I haven’t seen a diary on this subject, so I thought I would post one, though I have never posted a diary before.
Rosemont Copper, a Canadian company owned by Augusta Resources, is proposing a huge open pit copper mine in the Santa Rita mountains just south of Tucson. They will be turning 5,000 acres of National Forest Land into an open pit mine. There will be a few short term jobs created, and a massive mess left behind when they are done...
Those of us in opposition to the mine have pinned our hopes on the Forest Service’s Environmental Impact Study. And they did indeed identify many serious negative impacts.
But the Forest Service says they have no legal right to stop the mine...
Here are some quotes from a story in the local Tucson Arizona Daily Star:
The federal government can't say "no" to the proposed Rosemont Mine, despite potential negative impacts to the air, groundwater, canyons, plant and animal life, cultural resources, scenic views and dark skies, the U.S. Forest Service says.
The report says the mine could diminish groundwater supplies on both sides of the Santa Ritas, pollute the air, impair visibility as far away as Saguaro National Park West and Chiricahua National Monument, harm several endangered or otherwise imperiled species, and destroy dozens of cultural resource sites sacred to the Tohono O'odham Nation. It could dry up seeps and springs and will worsen traffic on Arizona 83, although not to unacceptable levels, the report says.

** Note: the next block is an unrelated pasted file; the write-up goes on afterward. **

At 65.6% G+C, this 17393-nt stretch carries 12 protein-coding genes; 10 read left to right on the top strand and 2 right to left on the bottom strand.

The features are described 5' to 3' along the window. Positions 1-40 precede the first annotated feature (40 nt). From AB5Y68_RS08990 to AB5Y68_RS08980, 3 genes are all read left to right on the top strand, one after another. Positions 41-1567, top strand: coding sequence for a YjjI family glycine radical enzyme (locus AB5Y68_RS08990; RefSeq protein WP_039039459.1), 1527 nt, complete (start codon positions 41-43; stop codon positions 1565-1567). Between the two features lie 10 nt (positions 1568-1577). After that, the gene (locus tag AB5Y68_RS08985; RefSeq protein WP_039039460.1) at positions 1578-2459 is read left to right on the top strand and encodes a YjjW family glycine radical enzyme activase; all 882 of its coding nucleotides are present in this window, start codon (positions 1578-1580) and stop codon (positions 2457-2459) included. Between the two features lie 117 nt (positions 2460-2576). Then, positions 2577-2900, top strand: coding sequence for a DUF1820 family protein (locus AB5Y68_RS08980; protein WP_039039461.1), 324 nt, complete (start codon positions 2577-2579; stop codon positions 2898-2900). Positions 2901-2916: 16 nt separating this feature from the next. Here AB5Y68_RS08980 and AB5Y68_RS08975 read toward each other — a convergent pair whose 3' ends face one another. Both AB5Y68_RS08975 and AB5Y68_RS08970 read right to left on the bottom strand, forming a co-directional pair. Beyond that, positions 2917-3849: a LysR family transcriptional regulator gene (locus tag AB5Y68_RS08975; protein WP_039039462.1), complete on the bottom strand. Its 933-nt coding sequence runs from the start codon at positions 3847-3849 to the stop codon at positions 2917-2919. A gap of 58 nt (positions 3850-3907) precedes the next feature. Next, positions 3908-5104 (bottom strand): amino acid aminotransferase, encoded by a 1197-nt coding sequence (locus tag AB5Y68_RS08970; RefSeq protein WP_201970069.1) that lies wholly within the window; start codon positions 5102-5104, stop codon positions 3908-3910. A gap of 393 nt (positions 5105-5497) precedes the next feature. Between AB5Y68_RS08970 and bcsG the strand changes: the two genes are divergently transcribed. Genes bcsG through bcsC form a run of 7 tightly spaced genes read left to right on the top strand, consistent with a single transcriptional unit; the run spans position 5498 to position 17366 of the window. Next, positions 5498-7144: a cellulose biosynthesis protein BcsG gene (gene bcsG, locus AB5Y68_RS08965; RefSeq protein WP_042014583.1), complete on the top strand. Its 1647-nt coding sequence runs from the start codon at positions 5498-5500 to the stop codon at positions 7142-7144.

The new document's bottom line: The Forest Service has legal limits to its discretion when reviewing a mining plan. It can reject an unreasonable plan but can't categorically stop ore processing or waste disposal "or deny reasonable and legal mineral operations under the mining laws." To make that case, the document points to the U.S.'s 1872 Mining Law and a series of later laws and regulations.
It is mind boggling to me how our Forest Service can have no power to stop the destruction of 5,000 acres of National Forest. I have been told that it isn't a done deal, but its not looking good right now.
If interested, those of you in AZ should contact your local politicians at the State and County Level. Pima County has been for the most part fighting the project.
And I would encourage everyone to contact their congresspersons to repeal this antiquated 1872 mining law.
My Congressman Gabrielle Gifford’s was working to oppose it. Here is a letter she sent to the State Legislature which was pushing for it:
Raul Grijalva, bless his soul, one of the few politicians to be proud of in the land of AZ, has co-sponsored legislation with Gabrielle to withdraw public lands from mining. This actually passed in the house, but didn't go any further.
This is a group opposed to the mine: Save The Santa Ritas